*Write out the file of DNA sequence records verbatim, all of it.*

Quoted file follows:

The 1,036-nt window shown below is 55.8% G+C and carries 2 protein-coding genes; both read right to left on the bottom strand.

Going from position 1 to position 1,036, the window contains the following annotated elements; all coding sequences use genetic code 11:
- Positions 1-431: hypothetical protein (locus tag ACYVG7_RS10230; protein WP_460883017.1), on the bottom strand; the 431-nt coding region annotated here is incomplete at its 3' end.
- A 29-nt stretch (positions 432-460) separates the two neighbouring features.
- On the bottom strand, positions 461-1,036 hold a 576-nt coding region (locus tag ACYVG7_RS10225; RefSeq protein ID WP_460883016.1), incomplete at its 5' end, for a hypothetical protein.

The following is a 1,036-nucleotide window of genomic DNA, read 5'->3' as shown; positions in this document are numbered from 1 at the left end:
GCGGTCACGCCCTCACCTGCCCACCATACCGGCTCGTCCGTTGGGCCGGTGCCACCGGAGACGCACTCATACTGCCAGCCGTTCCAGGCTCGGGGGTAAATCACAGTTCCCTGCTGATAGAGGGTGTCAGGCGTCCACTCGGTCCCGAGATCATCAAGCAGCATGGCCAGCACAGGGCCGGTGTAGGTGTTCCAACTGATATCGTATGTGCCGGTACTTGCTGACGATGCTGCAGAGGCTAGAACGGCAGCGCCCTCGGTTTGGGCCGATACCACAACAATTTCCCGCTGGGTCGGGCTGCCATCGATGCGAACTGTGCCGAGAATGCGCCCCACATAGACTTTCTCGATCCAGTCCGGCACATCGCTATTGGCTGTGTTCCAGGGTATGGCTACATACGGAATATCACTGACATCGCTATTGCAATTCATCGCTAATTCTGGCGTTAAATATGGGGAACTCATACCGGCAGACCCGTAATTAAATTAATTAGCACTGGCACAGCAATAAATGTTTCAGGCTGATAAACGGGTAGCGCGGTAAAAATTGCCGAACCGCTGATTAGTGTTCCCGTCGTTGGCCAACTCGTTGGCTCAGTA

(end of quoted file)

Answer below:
The 1,036-nt window shown below is 55.8% G+C and carries 2 protein-coding genes; both read right to left on the bottom strand.

Going from position 1 to position 1,036, the window contains the following annotated elements; all coding sequences use genetic code 11:
- Positions 1-431: hypothetical protein (locus tag ACYVG7_RS10230; protein WP_460883017.1), on the bottom strand; the 431-nt coding region annotated here is incomplete at its 3' end.
- A 29-nt stretch (positions 432-460) separates the two neighbouring features.
- On the bottom strand, positions 461-1,036 hold a 576-nt coding region (locus tag ACYVG7_RS10225; RefSeq protein ID WP_460883016.1), incomplete at its 5' end, for a hypothetical protein.

The following is a 1,036-nucleotide window of genomic DNA, read 5'->3' as shown; positions in this document are numbered from 1 at the left end:
GCGGTCACGCCCTCACCTGCCCACCATACCGGCTCGTCCGTTGGGCCGGTGCCACCGGAGACGCACTCATACTGCCAGCCGTTCCAGGCTCGGGGGTAAATCACAGTTCCCTGCTGATAGAGGGTGTCAGGCGTCCACTCGGTCCCGAGATCATCAAGCAGCATGGCCAGCACAGGGCCGGTGTAGGTGTTCCAACTGATATCGTATGTGCCGGTACTTGCTGACGATGCTGCAGAGGCTAGAACGGCAGCGCCCTCGGTTTGGGCCGATACCACAACAATTTCCCGCTGGGTCGGGCTGCCATCGATGCGAACTGTGCCGAGAATGCGCCCCACATAGACTTTCTCGATCCAGTCCGGCACATCGCTATTGGCTGTGTTCCAGGGTATGGCTACATACGGAATATCACTGACATCGCTATTGCAATTCATCGCTAATTCTGGCGTTAAATATGGGGAACTCATACCGGCAGACCCGTAATTAAATTAATTAGCACTGGCACAGCAATAAATGTTTCAGGCTGATAAACGGGTAGCGCGGTAAAAATTGCCGAACCGCTGATTAGTGTTCCCGTCGTTGGCCAACTCGTTGGCTCAGTA